January 13 2018
We’re in Sendai, Miyagi, Japan at the Miyagino Culture Center. This is a somewhat late review but the show only just dropped on NicoNico. The show starts with all the competitors being introduced. It’s a very small roster.
Manami vs. Mio Momono
Manami is young and nervous. I think she has a name tag on. Mio is only 19 years old so expectations are fairly low here. Both girls are very determined and it becomes clear that Mio is going to lead the match extensively. She’s had around 120 matches so that experience is vital. She opts for slowing the pace and making Manami work for her underdog pops. Manami gives a decent account of herself and I like her ring gear.
It looks like she can’t afford something good yet but this is pretty nifty until she can. Whereas Mio wears this pink thing that looks like she made it herself. Manami gets strapped in a few submissions but fights her way out and Mio has to resort to a cheeky roll up. This was very solid but perhaps a little long. As I said Manami looked very accomplished for someone so obviously new to the business.
Final Rating: **1/4
Alex Lee vs. KAORU
Alex Lee has had an interesting career already. Bosnian, trained by Lance Storm, spent a year in WWE developmental just before NXT started and then moved to Japan instead. She’s now a 7-year pro but doesn’t have a great reputation. KAORU is a veteran, almost 50 years old now, and has been consistently good throughout her career without ever threatening to be great. She’s content to let Alex do her thing here and doesn’t seem bothered if the match isn’t up to much. When you’ve been a wrestler fir 30 years it’s easy to not give a toss about a match if you think your opponent is no great shakes. The match can’t be that good because the cameraman nods off and doesn’t notice them moving out of shot. KAORU’s level of not caring is quite astonishing. Rules are bent, then broken with little care given to why. She still takes bumps and such but clearly doesn’t care whether the match delivers. Or she’s too old now. KAORU uses weapons throughout, with the referee unable to control the situation. Alex has the match won with a shitty running knee strike but KAORU simply reverses the pin for the three count. Oh dear, this was fucking terrible. A shower of shit.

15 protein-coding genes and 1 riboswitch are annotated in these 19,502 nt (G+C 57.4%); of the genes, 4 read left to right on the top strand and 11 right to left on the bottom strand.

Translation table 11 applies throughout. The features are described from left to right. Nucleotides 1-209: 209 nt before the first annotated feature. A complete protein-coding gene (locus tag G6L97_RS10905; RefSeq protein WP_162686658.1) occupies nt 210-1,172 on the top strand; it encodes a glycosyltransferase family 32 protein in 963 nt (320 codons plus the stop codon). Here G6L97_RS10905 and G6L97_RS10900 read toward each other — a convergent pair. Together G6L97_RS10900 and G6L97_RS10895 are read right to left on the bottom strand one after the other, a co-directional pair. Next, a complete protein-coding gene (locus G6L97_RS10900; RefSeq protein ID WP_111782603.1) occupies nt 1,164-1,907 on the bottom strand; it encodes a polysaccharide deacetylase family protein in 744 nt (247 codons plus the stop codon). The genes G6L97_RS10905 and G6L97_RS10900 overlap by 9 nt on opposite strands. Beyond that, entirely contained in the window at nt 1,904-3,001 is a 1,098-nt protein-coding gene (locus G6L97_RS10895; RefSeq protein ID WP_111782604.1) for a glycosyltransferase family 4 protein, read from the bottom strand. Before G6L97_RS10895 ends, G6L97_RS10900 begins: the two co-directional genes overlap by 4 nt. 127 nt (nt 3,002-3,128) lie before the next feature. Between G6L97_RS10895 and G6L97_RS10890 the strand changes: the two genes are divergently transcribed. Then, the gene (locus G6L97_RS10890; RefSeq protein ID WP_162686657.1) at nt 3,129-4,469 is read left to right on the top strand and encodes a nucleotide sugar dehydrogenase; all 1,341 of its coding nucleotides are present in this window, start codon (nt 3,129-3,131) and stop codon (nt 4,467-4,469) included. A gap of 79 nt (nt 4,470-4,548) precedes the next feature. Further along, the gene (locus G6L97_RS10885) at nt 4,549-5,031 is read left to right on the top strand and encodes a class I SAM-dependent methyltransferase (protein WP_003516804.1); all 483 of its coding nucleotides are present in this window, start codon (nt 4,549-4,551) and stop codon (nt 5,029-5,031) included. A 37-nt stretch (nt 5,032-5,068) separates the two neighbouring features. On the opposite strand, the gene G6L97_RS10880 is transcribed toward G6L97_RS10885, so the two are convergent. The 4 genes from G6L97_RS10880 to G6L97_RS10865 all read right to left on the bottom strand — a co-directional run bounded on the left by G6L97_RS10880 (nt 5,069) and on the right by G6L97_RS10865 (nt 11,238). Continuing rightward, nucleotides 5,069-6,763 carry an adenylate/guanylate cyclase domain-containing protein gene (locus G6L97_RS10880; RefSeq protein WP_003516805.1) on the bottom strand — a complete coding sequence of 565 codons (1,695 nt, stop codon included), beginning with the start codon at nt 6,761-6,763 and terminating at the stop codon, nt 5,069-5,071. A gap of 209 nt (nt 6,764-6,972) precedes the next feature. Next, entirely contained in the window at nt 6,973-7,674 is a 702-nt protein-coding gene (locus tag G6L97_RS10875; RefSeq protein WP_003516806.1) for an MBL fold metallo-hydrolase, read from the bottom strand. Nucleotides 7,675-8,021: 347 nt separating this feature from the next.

Final Rating: ½*
Cassandra Miyagi vs. Heidi Katrina
Miyagi made my 2017 short-list for ‘Most Improved’. I was very impressed with how she’d gone for gangly and uncontrollable to a smooth worker in 12 months. She’s also a total nutball, who insists on checking the referee for hidden weapons before the match.
I keep forgetting Heidi is English. She’s the British Amazon. She’s completely overshadowed here by the antics of Miyagi. Our Cassandra has gone off the deep end. She’s mad as eggs. Katrina comes across as very basic by comparison, both in terms of her character and her moveset. There’s not a lot of effort involved. The result is some really loose action and overselling from both. Katrina is at her best when she’s throwing Miyagi around and she benefits from being bigger than everyone else. Her moves are cold and calculated and the finish, a legdrop off the top involves her slamming Cassandra, then repositioning her, and still not landing the legdrop how she wants. Just slam her where she needs to be for the finish! It’s such a simple spot and with six years experience you’d think she’d be able to do that.
Final Rating: *1/2
Meiko Satomura, DASH Chisako & Ami Sato vs. Chihiro Hashimoto, Hiroyo Matsumoto & Manami
Manami is doing double duty so each team can have a junior wrestler on it (replacing the injured Mika Shirahime). Hashimoto is the Sendai Girls champion. She actually beat her tag team partner for it last July.
The assembled talent here means this is easily the best match on the show. It’s not even close. It’s a bit sad that Meiko’s promotion isn’t turning out bangers every month as she could position herself as the Ace of Joshi Puroresu. Instead that’s probably Io Shirai. Just because Stardom book better matches. They get the two rookies to beat each other up here. It’s like some futuristic battle world where only the strong survive to adulthood. It’s also a really bad sequence. Better is Meiko putting Manami in her place by ignoring all her offence.
— Arn @16 Carat (8-11 March) (@ArnoldFurious) March 3, 2018
When it’s Meiko vs. Chihiro the action is far more intense. At one point Meiko hits a backdrop driver and Chihiro holds on to a headlock like her life depends on it. Chihiro is downright beefy. She has thick thighs and a powerful body that allows her to plough through opponents. The normally cocky DASH finds herself repeatedly in trouble and resorts to desperation roll ups. Hiroyo is really good too, dropping her knees on anything that will stay down for long enough. With the two rookies out of the match it’s a fantastic bout. All the other four girls going full pelt and not fucking around. Ami Sato tags in and Hiroyo just kills her. If it wasn’t for Meiko making a bunch of saves it would be over. Instead she just prolongs the suffering the Hiroyo finishes with her backdrop driver. Easily the best match on the show. A nice mixture of inexperienced talent, mostly getting slaughtered, and established talent putting each other to the test.
Final Rating: ***1/2
At least this show is pretty short. Main event has good structure and some fine performances. Everything else is a pass.